A couple of years ago, it was rats, who came from below. They moved into the crawl space beneath my house, and my neighbor’s, and working together, we got the situation mostly under control. We can only take some of the credit, though – another house on the street was sold, and though the former owner neglected to take the rodent occupants of their home with them, the new owners took immediate action to evict them. It was, apparently, a large and expensive undertaking.
The new owners are very popular on our little street.
This year began with a mole, who also came from below, creating a string of volcanoes across my lawn while I tried to find an effective way to remove it – since my lawn is located in one of two states where traps are illegal, in spite of the fact that they can be readily purchased pretty much anywhere. Eventually I found a company who set a trap, and that was the end of my mole woes.
Not long after, I began to hear buzzing in my office, which I didn’t really think much about until I took a short trip to Salt Lake City, where the power of subliminal suggestion left me mildly obsessed with bees, or at least, their hives. In case you are wondering why, here are some of my vacation pictures:
A finial at Brigham Young’s House.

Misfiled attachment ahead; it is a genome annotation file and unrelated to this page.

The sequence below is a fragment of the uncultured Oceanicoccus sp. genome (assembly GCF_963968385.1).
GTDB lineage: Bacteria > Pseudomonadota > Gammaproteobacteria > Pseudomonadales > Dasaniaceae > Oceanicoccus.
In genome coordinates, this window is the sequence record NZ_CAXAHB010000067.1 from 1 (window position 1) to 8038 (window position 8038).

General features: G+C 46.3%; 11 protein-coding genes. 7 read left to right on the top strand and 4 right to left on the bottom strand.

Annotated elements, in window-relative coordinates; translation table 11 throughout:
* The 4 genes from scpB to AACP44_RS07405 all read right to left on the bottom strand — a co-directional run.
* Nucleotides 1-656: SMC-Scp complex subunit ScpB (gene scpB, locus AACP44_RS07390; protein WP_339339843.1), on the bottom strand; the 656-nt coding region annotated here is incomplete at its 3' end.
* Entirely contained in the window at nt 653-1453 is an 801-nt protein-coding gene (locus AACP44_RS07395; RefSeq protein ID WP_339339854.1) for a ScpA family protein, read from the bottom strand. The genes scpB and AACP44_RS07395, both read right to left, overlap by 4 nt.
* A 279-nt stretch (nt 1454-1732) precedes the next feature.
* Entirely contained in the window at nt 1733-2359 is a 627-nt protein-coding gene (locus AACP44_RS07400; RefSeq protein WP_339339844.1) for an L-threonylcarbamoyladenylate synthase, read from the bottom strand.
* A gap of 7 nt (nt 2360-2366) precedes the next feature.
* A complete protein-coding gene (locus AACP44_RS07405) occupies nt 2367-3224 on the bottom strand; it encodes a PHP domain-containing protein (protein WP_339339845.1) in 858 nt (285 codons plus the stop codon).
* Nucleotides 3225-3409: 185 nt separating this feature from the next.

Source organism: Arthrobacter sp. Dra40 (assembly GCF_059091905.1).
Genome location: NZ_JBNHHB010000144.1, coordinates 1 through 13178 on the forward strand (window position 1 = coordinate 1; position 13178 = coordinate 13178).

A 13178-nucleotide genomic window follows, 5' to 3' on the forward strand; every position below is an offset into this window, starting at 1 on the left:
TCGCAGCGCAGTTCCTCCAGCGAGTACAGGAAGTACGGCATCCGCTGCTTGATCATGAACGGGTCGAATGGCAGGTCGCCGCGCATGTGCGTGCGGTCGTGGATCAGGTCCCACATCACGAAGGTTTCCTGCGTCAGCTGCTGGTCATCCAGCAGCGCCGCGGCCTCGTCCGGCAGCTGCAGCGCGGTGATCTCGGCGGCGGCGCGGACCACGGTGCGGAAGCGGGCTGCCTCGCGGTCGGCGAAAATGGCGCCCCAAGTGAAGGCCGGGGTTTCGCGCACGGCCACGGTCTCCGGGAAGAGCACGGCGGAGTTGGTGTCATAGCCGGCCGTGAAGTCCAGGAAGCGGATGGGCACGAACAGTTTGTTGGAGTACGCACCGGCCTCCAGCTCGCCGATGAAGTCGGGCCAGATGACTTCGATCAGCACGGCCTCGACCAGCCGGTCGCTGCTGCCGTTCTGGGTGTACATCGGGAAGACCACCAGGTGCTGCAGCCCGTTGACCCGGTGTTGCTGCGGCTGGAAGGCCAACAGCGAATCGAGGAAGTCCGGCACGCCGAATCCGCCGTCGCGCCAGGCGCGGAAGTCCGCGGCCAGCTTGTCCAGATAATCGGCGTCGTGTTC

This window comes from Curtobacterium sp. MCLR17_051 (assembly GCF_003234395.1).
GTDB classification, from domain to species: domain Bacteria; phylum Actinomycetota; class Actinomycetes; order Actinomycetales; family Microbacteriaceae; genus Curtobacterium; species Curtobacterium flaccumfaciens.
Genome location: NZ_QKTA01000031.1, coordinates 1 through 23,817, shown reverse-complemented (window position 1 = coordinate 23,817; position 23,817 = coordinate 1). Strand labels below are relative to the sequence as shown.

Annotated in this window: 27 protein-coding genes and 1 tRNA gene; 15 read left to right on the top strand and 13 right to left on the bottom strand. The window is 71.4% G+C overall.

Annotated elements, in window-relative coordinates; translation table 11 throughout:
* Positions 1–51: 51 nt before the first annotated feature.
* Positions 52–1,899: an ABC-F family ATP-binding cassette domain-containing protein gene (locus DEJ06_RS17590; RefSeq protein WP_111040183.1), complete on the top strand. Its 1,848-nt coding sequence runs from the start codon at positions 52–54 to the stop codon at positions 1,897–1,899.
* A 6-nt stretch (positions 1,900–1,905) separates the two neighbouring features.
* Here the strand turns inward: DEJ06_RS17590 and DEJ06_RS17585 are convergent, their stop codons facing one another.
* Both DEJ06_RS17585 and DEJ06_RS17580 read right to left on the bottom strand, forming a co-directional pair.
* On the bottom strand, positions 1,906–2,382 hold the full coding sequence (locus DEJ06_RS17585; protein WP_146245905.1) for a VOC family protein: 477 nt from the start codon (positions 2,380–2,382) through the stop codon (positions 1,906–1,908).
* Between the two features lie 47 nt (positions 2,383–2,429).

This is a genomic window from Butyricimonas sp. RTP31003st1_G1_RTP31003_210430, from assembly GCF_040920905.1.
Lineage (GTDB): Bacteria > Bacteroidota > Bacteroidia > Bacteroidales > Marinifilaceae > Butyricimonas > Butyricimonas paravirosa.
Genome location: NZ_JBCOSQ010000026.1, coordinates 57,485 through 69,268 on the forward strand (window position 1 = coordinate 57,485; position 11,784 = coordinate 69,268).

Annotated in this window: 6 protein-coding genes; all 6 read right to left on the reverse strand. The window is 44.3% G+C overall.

The door to the Temple.
I don’t even remember what the Eagle on the Beehive was all about, I just had to walk under it to get across the street to see Brigham Young’s house, which is called Beehive House and, not coincidentally, is that beehive-shaped roof you see in the photo. I had a dessert called Beehive Cake in a nearby restaurant after my tour.
I think you see my point, but please let me know if you need further illustration. I took quite a few photos on this trip.
In any case, I have nothing against bees, who are welcome in my garden any time, nor against beehives, which are the source of delicious honey, so I was relatively unconcerned with the whole thing until I realized that although I could hear bees quite loudly in my office, I could not locate a beehive on the outside of my house. That’s when I had my a-ha moment, where I remembered, clear as day, an electrician working in the crawl space next to my office saying to me, on finishing his work, you know you have a couple of bees in there, right?
I google things like, Beehive in Wall, and I learn helpful facts, such as if you have honeybees in your wall, your biggest potential problem isn’t bee stings, it’s the rodents that will be attracted by the honey. I call my father, who helpfully suggests I don’t try to remove the hive myself. Then I call every bee removal service I can locate in my area, and choose the one not with the best reviews or price, but the first available appointment.
The Bee Guy examines my walls with some sort of gadget, then looks at the outside of the house, and tells me I don’t have bees at all: I have wasps – mud daubers, to be precise. They’re beneficial, he says. They eat insects, and won’t sting me, or damage my house, and I should just leave them alone. The whole consultation, such as it is, takes ten minutes and costs $85.